How to nock an arrow is one of the first archery techniques learned by those taking up any type of archery training. If you are using a Manchu archery set, including a thumb ring, this page will be especially useful to you. The following artical was written by Sifu Scott M. Rodell.

Ma Chang
                detail chinese archery Picture 1: This archer is getting ready to draw an arrow - Detail from Ma Chang Lays Low the Enemy Ranks.

Lessons in Manchu Archery

1. Loading and Nocking Arrows

Scott M. Rodell

Nurhachi leading Manchu Bannermen into combat.
Chinese archery techniques


nlike target archery, Qing era Manchu archery was a martial art. In practical terms, what that meant for the archer, was that he trained to shoot at a target that was shooting back. And that target, constantly changed its position. So just as Bannermen on the battlefield of Qing China, those practicing the Manchu style of archery must draw, nock and shoot without ever taking their eyes off their opponent. In this lesson, we are going to look at the steps used in Manchu archery to draw and nock an arrow. This method is the same for both mounted archers and those on foot.

From the beginning of this sequence, through having loosed one's arrow, one's eyes never leave the target. Standing with feet slightly wider than shoulder width, torso perpendicular to the target, hold the bow level in front of the torso at just above waist level. Then the string hand reaches back and, grasping an arrow at midsection, draws it from the quiver. (See Picture 1. This Manchu archer is using a quiver but sometimes arrows were thrust into the belt.)

Next the string hand carries the arrow forward underneath the bow and into the bow hand, placing it in the notch formed by your thumb and bow. (See Pictures 2 and 4). Once there, it is grasped with the index finger of the bow hand. If the grip of your bow is too thick to hold the arrow securely with just your index finger, then you can also use your thumb to hold it in place.  
Picture 4: Detail from Qianlong Hunting Rabbits.

Qianlong archery techniques

Make sure you apply pressure directly onto the bow with the grasping finger or the arrow may slide out of place.

Picture 3: Detail from Qianlong Hunting a bear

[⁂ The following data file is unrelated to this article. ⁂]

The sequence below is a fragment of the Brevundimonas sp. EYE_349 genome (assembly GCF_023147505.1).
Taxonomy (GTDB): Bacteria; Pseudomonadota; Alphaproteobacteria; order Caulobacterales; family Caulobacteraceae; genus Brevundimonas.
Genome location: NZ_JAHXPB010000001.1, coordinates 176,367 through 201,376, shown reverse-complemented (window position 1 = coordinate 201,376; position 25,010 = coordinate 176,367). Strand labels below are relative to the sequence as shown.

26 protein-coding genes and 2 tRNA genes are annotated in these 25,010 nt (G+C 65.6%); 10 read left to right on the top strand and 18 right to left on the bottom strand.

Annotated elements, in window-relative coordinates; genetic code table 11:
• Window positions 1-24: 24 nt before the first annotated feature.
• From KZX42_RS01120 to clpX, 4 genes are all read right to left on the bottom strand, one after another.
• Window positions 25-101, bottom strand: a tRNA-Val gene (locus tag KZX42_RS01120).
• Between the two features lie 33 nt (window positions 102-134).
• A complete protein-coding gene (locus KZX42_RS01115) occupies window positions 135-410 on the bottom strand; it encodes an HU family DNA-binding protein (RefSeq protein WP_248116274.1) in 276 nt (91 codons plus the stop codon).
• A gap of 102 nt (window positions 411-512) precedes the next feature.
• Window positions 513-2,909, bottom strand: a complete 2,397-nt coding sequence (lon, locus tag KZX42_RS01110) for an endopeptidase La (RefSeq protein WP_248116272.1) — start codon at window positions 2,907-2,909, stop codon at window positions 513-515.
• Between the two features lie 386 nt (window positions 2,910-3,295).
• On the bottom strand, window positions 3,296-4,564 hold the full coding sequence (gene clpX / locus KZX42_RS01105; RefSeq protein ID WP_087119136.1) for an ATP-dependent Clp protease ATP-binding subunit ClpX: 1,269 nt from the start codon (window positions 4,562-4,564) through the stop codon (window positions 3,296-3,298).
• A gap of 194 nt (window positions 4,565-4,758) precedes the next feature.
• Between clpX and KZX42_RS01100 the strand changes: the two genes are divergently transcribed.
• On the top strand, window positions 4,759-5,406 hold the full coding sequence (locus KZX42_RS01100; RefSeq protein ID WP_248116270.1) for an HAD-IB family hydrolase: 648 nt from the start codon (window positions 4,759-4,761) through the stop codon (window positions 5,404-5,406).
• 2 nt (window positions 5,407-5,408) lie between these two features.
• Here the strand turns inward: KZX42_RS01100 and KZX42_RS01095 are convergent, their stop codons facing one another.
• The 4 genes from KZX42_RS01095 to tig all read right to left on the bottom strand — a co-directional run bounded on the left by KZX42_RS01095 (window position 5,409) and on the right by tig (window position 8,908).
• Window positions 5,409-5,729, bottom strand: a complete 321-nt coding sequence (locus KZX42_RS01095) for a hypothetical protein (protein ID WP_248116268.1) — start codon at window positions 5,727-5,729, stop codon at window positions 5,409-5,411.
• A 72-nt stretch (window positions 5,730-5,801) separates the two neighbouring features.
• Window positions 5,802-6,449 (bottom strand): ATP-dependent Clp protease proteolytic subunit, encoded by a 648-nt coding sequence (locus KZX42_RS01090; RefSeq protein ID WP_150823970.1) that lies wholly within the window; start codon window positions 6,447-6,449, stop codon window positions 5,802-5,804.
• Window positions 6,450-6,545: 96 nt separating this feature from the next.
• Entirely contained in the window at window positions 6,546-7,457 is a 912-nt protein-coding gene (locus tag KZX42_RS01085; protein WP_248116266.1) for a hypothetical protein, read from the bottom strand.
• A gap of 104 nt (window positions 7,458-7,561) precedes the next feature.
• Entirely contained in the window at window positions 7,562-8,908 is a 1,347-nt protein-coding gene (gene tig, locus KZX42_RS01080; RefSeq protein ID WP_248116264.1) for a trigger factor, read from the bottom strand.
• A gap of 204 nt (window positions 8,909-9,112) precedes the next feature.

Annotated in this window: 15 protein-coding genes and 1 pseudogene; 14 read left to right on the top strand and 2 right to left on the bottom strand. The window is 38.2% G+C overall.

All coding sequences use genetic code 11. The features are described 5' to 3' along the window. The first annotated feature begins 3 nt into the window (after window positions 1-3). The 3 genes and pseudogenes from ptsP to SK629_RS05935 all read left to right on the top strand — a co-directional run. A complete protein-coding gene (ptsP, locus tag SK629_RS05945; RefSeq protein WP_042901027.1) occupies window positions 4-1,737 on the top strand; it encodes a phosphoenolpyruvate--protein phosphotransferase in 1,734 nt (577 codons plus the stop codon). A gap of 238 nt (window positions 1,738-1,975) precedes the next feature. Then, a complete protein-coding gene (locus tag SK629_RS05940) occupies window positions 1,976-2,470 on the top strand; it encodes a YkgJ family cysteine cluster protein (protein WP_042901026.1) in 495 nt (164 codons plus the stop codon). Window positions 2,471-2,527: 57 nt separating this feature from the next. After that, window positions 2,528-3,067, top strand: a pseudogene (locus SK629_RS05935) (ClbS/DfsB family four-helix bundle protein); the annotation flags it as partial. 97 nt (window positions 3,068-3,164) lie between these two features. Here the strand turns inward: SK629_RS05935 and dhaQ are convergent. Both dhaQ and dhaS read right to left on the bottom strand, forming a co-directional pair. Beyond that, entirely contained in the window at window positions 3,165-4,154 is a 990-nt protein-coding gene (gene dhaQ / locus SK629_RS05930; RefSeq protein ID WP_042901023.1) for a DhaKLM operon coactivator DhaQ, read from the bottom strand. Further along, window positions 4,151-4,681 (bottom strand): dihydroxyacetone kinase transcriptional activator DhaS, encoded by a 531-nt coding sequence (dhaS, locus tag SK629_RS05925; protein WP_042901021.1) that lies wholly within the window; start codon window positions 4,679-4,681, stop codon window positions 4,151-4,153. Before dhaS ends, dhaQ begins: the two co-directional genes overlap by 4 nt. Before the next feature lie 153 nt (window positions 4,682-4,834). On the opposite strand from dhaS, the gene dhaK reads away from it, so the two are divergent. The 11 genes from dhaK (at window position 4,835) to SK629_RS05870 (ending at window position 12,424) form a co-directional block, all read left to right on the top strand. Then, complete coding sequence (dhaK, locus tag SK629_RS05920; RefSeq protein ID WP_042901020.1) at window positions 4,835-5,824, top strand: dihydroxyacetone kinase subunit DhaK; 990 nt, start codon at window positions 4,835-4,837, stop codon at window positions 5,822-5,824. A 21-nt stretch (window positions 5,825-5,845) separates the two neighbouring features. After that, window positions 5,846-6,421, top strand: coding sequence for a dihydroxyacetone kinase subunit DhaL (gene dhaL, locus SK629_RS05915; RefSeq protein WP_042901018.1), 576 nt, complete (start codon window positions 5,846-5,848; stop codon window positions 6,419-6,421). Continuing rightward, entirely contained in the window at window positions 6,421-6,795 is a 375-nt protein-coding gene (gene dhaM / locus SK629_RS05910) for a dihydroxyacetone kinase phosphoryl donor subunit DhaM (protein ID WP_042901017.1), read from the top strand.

Qianlong hunting a bear

With the arrow now held in place against the bow, slide the string hand back down the length of the arrow and over the fletching. As your hand glides over the feathers, feel which way the nock is oriented and turn it into proper alignment with the string. This is easy to do because Manchu arrows are typically fletched with the feathers aligned with the nock with a noon-3-6 feather configuration, like the tail of a plane.

With the arrow properly aligned with the string, slide it forward with the string hand and nock it. Once nocked, release the pressure of the bow hand finger on the arrow for a moment and draw the arrow an inch or so, just enough to so that there is adequate pressure between the nock and bow grasp of the bow hand fingers to hold it in place on the string. (See Picture 3)

Then, with the index finger of the bow hand holding the arrow in place, the thumb of the string hand can wrap around the string, just below the nock, so that the thumb ring is against the string and the bottom of the arrow nock.
Picture 2: Detail from Qianlong Hunting Rabbits.

Alt Text--sword talisman

The index finger of the string hand then wraps over the thumb and rests atop the upper edge of the thumb ring. With the string hand in this position, use the index finger of the string hand to apply pressure from the side of the arrow to hold it in position against the bow and release the pressure on the arrow that was being applied by the bow hand index finger. Having released its grasp on the arrow, the index finger of the bow hand is pointed straight, and forward at the target. Holding the arrow in position against the bow with the index finger of the string hand, one can now raise the bow for the draw.

Qianlong Hunting Rabbits
Alt Text--sword talisman

Upon releasing the arrow towards the target, the string hand opens backward in a vertical arc, then circles downward to where it can easily draw another arrow and repeat the process.


For more information about Manchu Archery, please see:

Chinese Manchu Archery Facebook

                manchu archersThere is a Facebook page for Chinese Archery. It has over 800 members sharing pictures, history, experiences and equipment ideas. If you enjoy this page, you'll love it over there. Come and join us.

Click here to find the Chinese Manchu Archery Facebook community.

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Equipment for your Manchu Archery Set

Chinese Archery Ming Bow

Ming Chinese Bow individually hand made and available from Seven Stars Trading Co

This bow sells for $290.99

This bow is perfect for your Chinese archery training.

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                  archery horn thumb ring

Horn Thumb Ring available from Seven Stars Trading Co

This thumb ring sells for $31.99
 including a cloth carry bag (colours vary)

Suitable for any Chinese archery techniques.

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This traditional "Shou" Quiver with archery belt is available from Seven Stars Trading Co

Quiver and belt sizes L to XXL $229.00 the set or parts as priced.

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